I hate shopping. Because my mom and aunt forced me to go with them on their shopping marathons when I was a kid, my version of hell is endlessly circling a crowded mall parking lot looking for an open space. But my aversion to shopping doesn't mean I stay unaware of retail trends.

There's simply too much money to be made in the industry.

So I go to the mall to see who is buying what. Try it for yourself the next time you're there. You'll undoubtedly see the fruits of some of the market's biggest success stories -- moms drinking Starbucks coffee, guys listening to their Apple (NASDAQ:AAPL) iPods, girls toting their Coach (NYSE:COH) bags. It's capitalism at its finest. These stocks are up 230%, 320%, and 450%, respectively, over the past five years.

My brush with greatness
But the key to successful mall investing is to find the next trend before it hits. Back in December 2003, for example, I happened upon Urban Outfitters (NASDAQ:URBN) and saw all the signs of a potential home run stock. (In fact, the company was already in the midst of a meteoric rise.)

The store was packed with teens and 20-somethings more than willing to pay top dollar for the same kind of "vintage" clothing I could find in my parents' attic. Talk about an opportunity for good margins! Any store that can get men to pay $30 for a T-shirt with a beer logo clearly has hit a sweet spot.

Unfortunately, I didn't act on my findings. If I had, I'd have nearly doubled my investment by now -- and that's after the sharp downturn the stock has taken over the past few months.

Coming soon to a mall near you
The reason there's so much money to be made in retail is that consumer spending makes up two-thirds of our country's $11 trillion gross domestic product. I wasn't all that surprised then when I saw that four of the 10 best stocks of the past 10 years were clothing retailers.

What made Chico's (NYSE:CHS) and American Eagle (NASDAQ:AEOS) as well as Urban Outfitters and even Abercrombie & Fitch (NYSE:ANF) -- successful? Each one:

  1. Expanded efficiently
  2. Increased profit margins
  3. Was small

This formula has worked well for investors:

Store Expansion Rate*

EBIT Margin 1998

EBIT Margin 2006

Price Appreciation*

Urban Outfitters





Abercrombie & Fitch





American Eagle Outfitters





Chico's FAS





*Annualized and based on data from January 1998 to January 2006. American Eagle store expansion data from April 1998 to April 2006.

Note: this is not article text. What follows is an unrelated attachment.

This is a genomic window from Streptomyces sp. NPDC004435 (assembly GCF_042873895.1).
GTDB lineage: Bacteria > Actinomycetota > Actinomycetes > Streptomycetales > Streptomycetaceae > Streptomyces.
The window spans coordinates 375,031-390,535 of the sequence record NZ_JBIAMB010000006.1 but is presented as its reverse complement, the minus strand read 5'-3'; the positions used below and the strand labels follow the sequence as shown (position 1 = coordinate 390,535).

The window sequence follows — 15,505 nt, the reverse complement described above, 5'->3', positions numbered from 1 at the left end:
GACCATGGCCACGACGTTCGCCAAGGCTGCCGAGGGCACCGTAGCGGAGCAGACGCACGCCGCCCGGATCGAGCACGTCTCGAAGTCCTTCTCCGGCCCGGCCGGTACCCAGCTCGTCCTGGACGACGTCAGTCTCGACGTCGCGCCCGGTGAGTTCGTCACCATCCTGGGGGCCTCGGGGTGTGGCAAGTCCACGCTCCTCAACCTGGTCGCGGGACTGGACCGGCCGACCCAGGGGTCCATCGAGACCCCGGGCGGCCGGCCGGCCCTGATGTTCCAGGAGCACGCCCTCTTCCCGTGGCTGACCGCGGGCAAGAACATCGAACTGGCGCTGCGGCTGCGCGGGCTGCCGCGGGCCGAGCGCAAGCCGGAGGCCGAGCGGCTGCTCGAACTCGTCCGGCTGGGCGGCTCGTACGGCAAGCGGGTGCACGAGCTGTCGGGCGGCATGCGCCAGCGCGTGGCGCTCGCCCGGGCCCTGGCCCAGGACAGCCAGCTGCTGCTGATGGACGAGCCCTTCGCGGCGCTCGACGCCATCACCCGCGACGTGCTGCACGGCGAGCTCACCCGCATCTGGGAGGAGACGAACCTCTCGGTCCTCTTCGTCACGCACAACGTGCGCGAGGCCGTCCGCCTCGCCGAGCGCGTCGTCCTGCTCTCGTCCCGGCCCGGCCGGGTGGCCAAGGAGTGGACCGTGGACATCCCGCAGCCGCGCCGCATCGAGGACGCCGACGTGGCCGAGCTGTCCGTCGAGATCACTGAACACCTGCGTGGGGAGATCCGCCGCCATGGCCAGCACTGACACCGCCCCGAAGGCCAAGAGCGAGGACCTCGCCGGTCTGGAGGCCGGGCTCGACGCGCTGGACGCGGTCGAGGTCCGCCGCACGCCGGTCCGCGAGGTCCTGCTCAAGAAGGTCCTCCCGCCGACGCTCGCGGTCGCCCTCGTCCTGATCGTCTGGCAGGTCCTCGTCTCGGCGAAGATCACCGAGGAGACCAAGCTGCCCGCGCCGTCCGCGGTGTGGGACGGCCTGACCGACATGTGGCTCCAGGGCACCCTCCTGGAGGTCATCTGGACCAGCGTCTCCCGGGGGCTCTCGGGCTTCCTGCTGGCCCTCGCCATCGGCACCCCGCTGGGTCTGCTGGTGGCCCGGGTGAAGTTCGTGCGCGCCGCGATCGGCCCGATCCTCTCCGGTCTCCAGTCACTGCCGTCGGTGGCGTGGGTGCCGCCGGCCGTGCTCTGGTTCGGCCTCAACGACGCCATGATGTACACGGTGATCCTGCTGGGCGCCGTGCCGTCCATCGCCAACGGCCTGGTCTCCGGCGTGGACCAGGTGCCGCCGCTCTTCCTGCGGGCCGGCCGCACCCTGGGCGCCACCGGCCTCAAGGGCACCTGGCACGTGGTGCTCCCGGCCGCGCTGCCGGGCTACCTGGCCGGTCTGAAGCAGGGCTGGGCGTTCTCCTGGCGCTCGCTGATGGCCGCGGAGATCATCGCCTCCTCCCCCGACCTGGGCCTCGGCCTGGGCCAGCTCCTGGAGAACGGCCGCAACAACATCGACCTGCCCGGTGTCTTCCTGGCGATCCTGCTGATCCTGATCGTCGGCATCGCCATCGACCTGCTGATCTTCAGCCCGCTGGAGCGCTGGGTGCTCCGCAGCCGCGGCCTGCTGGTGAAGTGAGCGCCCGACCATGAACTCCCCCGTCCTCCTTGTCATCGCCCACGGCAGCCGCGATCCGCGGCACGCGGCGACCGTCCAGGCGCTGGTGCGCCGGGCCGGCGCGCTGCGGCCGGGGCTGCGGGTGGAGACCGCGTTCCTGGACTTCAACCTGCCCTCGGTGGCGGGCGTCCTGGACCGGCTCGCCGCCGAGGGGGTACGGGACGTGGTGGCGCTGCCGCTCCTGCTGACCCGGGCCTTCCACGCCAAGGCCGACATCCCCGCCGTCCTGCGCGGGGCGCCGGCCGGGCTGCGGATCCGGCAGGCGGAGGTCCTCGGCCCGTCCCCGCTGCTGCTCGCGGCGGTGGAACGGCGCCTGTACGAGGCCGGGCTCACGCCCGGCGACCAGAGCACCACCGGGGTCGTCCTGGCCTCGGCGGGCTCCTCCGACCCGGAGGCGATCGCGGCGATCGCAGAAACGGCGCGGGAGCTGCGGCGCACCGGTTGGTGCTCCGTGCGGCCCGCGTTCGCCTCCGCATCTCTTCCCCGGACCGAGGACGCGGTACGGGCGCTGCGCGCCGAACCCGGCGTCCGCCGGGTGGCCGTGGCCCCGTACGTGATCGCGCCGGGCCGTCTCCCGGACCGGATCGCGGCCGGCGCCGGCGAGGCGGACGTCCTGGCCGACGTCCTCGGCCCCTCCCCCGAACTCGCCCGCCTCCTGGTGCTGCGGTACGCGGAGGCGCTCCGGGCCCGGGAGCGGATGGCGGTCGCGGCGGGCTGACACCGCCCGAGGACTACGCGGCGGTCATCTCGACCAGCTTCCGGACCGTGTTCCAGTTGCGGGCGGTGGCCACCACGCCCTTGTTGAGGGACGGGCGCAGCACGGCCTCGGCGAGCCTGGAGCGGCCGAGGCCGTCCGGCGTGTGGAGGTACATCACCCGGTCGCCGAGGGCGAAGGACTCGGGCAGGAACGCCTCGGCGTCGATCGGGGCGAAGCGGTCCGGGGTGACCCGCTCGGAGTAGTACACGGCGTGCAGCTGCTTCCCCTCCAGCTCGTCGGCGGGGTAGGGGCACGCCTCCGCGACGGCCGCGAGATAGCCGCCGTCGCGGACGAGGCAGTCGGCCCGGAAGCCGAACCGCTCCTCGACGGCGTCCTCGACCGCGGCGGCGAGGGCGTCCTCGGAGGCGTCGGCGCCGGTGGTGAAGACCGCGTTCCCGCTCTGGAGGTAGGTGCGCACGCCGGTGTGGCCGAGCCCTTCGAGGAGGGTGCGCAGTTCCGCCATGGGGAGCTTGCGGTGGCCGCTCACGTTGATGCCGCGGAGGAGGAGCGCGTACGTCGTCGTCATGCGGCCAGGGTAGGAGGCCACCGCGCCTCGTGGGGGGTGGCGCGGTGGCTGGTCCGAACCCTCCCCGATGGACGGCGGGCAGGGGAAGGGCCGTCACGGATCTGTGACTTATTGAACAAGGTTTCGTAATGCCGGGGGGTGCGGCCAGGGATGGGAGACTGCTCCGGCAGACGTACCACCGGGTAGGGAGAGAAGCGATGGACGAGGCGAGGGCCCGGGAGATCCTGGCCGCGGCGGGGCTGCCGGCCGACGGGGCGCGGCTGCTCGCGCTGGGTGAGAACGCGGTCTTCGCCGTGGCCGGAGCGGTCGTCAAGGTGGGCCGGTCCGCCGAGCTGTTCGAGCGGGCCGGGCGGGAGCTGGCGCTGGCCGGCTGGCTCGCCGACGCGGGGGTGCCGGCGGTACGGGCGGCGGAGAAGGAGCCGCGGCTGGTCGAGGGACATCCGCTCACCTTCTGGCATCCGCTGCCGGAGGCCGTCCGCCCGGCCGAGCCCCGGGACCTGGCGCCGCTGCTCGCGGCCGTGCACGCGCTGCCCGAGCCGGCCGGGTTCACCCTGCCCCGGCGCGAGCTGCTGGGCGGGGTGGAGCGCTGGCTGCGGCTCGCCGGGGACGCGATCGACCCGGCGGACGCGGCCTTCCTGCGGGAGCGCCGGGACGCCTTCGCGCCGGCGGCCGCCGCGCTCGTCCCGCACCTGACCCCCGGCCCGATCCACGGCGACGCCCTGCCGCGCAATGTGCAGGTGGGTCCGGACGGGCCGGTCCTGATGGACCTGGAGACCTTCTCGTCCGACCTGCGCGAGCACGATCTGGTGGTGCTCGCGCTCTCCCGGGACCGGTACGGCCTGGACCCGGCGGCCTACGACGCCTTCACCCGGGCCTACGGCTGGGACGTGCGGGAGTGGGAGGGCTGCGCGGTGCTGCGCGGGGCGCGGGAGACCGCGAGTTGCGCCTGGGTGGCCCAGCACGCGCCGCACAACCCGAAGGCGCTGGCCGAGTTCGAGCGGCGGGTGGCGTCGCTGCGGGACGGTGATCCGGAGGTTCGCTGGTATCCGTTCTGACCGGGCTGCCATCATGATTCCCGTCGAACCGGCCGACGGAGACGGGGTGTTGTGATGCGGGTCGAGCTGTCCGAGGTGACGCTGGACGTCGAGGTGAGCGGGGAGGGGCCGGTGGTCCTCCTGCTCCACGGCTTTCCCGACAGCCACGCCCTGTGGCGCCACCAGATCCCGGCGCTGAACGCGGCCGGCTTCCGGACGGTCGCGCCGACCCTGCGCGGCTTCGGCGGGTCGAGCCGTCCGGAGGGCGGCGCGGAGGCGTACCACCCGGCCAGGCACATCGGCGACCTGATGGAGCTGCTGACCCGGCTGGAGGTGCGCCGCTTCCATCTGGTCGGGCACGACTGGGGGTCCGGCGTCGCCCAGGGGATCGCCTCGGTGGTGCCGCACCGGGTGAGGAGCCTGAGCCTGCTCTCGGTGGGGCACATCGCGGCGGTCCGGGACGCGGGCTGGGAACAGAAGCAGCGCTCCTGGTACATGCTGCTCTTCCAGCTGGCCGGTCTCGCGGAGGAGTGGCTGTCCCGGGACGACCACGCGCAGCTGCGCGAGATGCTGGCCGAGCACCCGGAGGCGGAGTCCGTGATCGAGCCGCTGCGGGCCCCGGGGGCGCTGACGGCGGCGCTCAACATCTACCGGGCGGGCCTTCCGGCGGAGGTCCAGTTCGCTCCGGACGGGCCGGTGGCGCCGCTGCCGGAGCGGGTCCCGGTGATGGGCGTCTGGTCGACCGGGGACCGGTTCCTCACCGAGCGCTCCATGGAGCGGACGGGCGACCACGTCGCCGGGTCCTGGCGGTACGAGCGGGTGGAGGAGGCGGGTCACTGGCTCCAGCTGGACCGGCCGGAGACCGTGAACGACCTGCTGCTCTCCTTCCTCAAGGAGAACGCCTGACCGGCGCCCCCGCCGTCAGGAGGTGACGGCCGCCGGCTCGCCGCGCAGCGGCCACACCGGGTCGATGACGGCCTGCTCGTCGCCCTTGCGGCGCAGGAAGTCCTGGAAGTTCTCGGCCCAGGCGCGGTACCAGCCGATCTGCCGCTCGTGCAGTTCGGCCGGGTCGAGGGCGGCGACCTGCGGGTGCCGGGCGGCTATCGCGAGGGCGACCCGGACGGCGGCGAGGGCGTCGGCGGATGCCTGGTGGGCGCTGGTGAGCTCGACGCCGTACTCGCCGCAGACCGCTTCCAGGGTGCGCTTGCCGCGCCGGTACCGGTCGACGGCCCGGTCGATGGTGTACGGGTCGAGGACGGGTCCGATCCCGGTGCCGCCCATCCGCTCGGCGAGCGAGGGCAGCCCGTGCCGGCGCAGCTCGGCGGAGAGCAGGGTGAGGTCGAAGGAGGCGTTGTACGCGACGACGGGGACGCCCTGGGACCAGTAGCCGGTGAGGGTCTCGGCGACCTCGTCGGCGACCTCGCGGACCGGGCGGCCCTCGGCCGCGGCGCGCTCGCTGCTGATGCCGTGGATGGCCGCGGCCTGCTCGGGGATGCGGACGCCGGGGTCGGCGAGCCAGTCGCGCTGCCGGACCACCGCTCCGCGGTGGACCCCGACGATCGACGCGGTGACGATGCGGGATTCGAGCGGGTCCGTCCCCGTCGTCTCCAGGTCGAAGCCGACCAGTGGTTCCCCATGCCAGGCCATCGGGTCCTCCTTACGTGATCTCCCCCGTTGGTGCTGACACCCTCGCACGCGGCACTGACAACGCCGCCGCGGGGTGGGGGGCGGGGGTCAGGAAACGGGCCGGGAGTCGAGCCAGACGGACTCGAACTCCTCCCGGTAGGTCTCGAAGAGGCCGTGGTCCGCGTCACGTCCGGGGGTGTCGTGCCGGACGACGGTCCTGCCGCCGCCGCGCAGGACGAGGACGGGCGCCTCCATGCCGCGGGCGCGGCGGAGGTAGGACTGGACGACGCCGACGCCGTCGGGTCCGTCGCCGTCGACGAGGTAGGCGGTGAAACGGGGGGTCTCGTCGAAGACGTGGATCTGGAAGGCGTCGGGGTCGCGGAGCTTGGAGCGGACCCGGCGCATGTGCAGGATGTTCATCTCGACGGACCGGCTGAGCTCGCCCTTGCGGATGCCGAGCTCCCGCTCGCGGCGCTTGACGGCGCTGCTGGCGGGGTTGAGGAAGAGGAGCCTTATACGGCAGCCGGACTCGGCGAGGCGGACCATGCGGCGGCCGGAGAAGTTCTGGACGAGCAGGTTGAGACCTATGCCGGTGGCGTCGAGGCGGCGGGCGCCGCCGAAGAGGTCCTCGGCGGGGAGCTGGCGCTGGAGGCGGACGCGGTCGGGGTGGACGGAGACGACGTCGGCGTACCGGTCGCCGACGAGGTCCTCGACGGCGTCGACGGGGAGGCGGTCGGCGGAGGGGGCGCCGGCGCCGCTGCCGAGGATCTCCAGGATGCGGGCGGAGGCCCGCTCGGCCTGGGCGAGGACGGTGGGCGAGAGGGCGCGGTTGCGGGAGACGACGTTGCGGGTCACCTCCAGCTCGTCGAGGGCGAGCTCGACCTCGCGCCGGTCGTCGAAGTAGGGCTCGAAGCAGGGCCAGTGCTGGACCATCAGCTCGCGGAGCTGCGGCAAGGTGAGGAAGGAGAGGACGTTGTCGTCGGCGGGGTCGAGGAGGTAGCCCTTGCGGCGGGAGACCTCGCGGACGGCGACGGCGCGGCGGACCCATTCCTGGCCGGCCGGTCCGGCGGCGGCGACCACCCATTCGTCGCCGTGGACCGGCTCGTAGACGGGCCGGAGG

While these stocks have dropped (Chico's nearly 50%) along with the rest of the market over the past six months, their losses illustrate the inherent risk-reward trade-off that comes from investing in retail. These companies rely not only on the state of the economy but also on their ability to keep up with fashion trends. If you can stomach the volatility, however, small retailers with promising financials can make for very rewarding investments.

Now if you can't make it to the mall yourself, at least talk to a shopaholic. One of legendary investor Peter Lynch's best investment ideas came from his wife. As the now-well-known story goes (I'll repeat it anyway), she came home one day and told him how much she liked Hanes L'eggs pantyhose, a product now owned by Sara Lee (NYSE:SLE). Long story short, Lynch did his due diligence, researched the small company, liked what he saw, made an investment, and the stock increased sixfold for his FideltyMagellan fund.

The next big kahuna
The trick to earning great returns from retail is finding your retailer before the rest of the market does. Our Motley Fool Hidden Gems newsletter is dedicated to that very concept. Fool co-founder Tom Gardner and his team look for small caps with good management, conservative accounting practices, and dominant positioning in a profitable niche. And yes, there are some retailers on the list -- including two that Tom thinks are poised to benefit greatly from the growth of alternative sports such as surfing, skating, and snowboarding.

Poppycock, you say? It's impossible to beat the market? Click here to give our Hidden Gems newsletter a whirl free for 30 days and see what you think. No strings attached.

Todd Wenning owns shares of Starbucks and is addicted to its lemon-ice pound cakes. Starbucks and American Eagle are Stock Advisor picks. Sara Lee is an Income Investor pick. The Motley Fool has adisclosure policy.